Unemployment rate back into single digits

Unemployment rate decreases in Nanaimo but demand for services by job seekers remains steady.

Christopher White

Christopher White

Unemployment rates in Nanaimo have dropped to single digits, but demand by job seekers remains steady at city employment agencies.

The city’s unemployment rate fell to 9.8 last month, a significant drop from 16 per cent in May.

Duncan’s unemployment rate now sits at 11.6 per cent, while Prince George is at 7.5 per cent and Kamloops was 6.1 per cent.

Employment in the province increased by 32,000 jobs – all in full-time work. The provincial unemployment rate was 6.7 per cent in September.

Despite the drop, organizations haven’t seen a decrease in demand for their services.

Steve Arnett, chief operating officer of Nanaimo Youth Services Association, said client numbers remained steady. The organization assists youth aged 15-30 find work and offers training programs, such as Bladerunners, to help them gain employment skills.

But there are good indicators things are improving. In the last few weeks, a number of help wanted signs have popped up in the windows of many retail and small businesses and employers are also starting to gear up for Christmas season hiring.

Arnett said the unemployment rate remains high for youth, especially those with less than a high school education.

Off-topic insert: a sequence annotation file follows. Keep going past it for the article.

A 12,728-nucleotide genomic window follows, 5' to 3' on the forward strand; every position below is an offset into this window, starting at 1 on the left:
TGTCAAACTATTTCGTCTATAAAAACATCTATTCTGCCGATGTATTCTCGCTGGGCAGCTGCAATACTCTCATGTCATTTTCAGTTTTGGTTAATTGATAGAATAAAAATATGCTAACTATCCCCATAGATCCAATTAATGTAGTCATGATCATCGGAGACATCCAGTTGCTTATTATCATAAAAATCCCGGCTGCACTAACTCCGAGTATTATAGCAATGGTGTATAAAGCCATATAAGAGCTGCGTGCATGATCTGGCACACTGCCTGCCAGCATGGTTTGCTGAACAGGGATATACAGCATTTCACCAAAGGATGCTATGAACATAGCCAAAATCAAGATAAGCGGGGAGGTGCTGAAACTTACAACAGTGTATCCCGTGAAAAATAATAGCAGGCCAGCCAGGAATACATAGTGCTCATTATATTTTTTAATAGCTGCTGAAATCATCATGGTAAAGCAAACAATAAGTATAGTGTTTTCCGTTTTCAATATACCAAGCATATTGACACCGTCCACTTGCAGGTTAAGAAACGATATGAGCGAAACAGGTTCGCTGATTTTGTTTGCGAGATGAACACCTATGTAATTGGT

Sandra Bistritz, director of Supporting Employment Transitions, said demand at SET has remained unchanged, but it’s decreased from two years ago when demand spiked.

“When the economic downturn happened, we were absolutely incredibly busy,” she said. “But compared to two years ago, we aren’t as busy and it’s been fairly stable numbers for the last six months.”

Bistritz said it’s taking time to find work, but people are finding jobs and hiring is taking place in all sectors. She said it’s about networking, putting your best foot forward and having the tools for job searches ready.

SET provides several services including workshops, one-on-one job coaching and access to the office for job searches. Some eligibility requirements are needed for programs funded through the B.C. Labour Market Agreement.

The organization hosted the SET Hiring Fair Thursday afternoon at the Vancouver Island Conference Centre, with 42 booths, which included employers, training institutes and recruiters.

Christopher White was among job seekers at the hiring fair. He’s been unemployed for several weeks and was hopeful the one-on-one interaction would make him stand out to employers.

He said the government needs to do more to help job seekers in the province.

“Christy Clark needs to step up in her position and know about the job situation in B.C. and she needs to develop more alleyways and roads to help people in my position or my situation to get the work they want and have a full-time job with a good benefit package,” said White.

Andrew Tysdal, from Ladysmith, has been unemployed for a year.

He worked as a pressman for 10 years and after he got laid off, decided to retrain and find a new career path. He’s taking a number of short certificate classes to gain skills employers might want.

“I have so many useful skills I can get into a lot of different fields,” said Tysdal.

Tysdal said one of the obstacles is trying to schedule daycare for his children to work with an employer’s schedule, especially on Saturdays. His wife works part-time and if he needs to work on the weekends, there isn’t anywhere his children can go for care.